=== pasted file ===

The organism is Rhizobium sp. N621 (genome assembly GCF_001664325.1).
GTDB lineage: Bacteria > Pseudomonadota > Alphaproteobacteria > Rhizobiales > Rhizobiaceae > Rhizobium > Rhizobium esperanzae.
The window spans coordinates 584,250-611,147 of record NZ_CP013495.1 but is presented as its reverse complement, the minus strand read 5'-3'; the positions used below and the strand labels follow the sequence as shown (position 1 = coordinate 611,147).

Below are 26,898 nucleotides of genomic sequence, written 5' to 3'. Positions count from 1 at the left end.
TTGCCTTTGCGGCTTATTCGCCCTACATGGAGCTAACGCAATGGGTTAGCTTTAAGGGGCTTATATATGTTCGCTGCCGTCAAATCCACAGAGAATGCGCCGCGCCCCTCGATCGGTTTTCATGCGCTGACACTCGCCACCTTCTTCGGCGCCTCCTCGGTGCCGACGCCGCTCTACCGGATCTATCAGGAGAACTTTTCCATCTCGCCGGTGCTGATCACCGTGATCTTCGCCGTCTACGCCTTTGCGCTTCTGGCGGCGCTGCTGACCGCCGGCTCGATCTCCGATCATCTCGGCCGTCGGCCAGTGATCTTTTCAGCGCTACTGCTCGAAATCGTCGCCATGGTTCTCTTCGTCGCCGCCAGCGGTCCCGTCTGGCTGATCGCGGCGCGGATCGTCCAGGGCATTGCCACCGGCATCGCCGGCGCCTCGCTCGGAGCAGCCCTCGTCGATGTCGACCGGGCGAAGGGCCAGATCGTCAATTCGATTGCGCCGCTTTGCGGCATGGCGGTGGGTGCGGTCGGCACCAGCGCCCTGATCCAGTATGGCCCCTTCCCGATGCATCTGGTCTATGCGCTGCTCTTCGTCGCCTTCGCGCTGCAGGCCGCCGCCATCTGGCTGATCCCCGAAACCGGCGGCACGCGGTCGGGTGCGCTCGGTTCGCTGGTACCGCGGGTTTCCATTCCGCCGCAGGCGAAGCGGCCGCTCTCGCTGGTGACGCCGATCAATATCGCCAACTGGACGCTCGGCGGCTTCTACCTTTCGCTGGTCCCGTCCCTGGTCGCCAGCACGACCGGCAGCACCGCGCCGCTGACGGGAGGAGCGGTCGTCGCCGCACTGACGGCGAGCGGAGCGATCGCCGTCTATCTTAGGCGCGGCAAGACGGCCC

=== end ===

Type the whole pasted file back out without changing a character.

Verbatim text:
The organism is Rhizobium sp. N621 (genome assembly GCF_001664325.1).
GTDB lineage: Bacteria > Pseudomonadota > Alphaproteobacteria > Rhizobiales > Rhizobiaceae > Rhizobium > Rhizobium esperanzae.
The window spans coordinates 584,250-611,147 of record NZ_CP013495.1 but is presented as its reverse complement, the minus strand read 5'-3'; the positions used below and the strand labels follow the sequence as shown (position 1 = coordinate 611,147).

Below are 26,898 nucleotides of genomic sequence, written 5' to 3'. Positions count from 1 at the left end.
TTGCCTTTGCGGCTTATTCGCCCTACATGGAGCTAACGCAATGGGTTAGCTTTAAGGGGCTTATATATGTTCGCTGCCGTCAAATCCACAGAGAATGCGCCGCGCCCCTCGATCGGTTTTCATGCGCTGACACTCGCCACCTTCTTCGGCGCCTCCTCGGTGCCGACGCCGCTCTACCGGATCTATCAGGAGAACTTTTCCATCTCGCCGGTGCTGATCACCGTGATCTTCGCCGTCTACGCCTTTGCGCTTCTGGCGGCGCTGCTGACCGCCGGCTCGATCTCCGATCATCTCGGCCGTCGGCCAGTGATCTTTTCAGCGCTACTGCTCGAAATCGTCGCCATGGTTCTCTTCGTCGCCGCCAGCGGTCCCGTCTGGCTGATCGCGGCGCGGATCGTCCAGGGCATTGCCACCGGCATCGCCGGCGCCTCGCTCGGAGCAGCCCTCGTCGATGTCGACCGGGCGAAGGGCCAGATCGTCAATTCGATTGCGCCGCTTTGCGGCATGGCGGTGGGTGCGGTCGGCACCAGCGCCCTGATCCAGTATGGCCCCTTCCCGATGCATCTGGTCTATGCGCTGCTCTTCGTCGCCTTCGCGCTGCAGGCCGCCGCCATCTGGCTGATCCCCGAAACCGGCGGCACGCGGTCGGGTGCGCTCGGTTCGCTGGTACCGCGGGTTTCCATTCCGCCGCAGGCGAAGCGGCCGCTCTCGCTGGTGACGCCGATCAATATCGCCAACTGGACGCTCGGCGGCTTCTACCTTTCGCTGGTCCCGTCCCTGGTCGCCAGCACGACCGGCAGCACCGCGCCGCTGACGGGAGGAGCGGTCGTCGCCGCACTGACGGCGAGCGGAGCGATCGCCGTCTATCTTAGGCGCGGCAAGACGGCCC